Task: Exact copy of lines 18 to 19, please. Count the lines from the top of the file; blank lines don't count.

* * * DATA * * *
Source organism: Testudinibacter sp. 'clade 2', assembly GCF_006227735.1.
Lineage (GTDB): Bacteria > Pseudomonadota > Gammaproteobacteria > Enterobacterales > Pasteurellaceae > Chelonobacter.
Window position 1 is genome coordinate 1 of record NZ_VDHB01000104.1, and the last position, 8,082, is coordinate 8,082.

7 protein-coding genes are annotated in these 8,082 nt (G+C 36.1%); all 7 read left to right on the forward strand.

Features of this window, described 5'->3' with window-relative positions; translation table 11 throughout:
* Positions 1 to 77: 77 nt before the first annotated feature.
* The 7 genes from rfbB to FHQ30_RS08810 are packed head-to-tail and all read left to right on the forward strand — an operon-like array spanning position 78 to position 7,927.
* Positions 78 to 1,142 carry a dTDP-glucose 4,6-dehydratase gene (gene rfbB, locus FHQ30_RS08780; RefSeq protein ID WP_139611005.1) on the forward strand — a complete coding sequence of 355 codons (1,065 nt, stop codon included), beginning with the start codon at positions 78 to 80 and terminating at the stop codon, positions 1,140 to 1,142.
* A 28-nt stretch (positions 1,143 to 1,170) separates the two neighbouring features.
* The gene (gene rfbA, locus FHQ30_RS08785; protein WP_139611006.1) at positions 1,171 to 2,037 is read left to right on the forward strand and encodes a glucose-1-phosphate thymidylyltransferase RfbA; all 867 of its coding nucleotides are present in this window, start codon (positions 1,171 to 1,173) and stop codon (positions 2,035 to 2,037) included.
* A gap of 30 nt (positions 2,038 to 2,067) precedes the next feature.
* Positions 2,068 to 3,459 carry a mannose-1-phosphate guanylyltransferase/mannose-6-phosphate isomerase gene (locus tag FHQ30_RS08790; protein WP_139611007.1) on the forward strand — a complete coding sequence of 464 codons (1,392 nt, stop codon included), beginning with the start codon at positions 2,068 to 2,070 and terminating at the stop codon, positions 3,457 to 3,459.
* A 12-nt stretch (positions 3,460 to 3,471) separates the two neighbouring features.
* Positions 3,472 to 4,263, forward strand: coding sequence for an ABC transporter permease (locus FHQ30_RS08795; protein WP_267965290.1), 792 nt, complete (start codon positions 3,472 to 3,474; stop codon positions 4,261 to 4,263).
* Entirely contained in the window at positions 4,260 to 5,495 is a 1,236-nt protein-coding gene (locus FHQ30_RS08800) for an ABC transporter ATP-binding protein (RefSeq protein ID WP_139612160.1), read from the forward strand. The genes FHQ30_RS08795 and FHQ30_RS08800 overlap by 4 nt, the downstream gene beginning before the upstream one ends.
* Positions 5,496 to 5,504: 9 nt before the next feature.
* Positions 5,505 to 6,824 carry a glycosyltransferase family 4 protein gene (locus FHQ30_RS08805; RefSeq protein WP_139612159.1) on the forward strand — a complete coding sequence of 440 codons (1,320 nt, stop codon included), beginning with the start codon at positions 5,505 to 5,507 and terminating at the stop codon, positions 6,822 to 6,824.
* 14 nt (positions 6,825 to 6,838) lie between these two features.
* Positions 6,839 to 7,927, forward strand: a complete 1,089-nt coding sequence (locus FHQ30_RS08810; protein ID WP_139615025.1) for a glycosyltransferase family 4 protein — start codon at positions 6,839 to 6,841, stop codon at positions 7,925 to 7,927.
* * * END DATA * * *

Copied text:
* 14 nt (positions 6,825 to 6,838) lie between these two features.
* Positions 6,839 to 7,927, forward strand: a complete 1,089-nt coding sequence (locus FHQ30_RS08810; protein ID WP_139615025.1) for a glycosyltransferase family 4 protein — start codon at positions 6,839 to 6,841, stop codon at positions 7,925 to 7,927.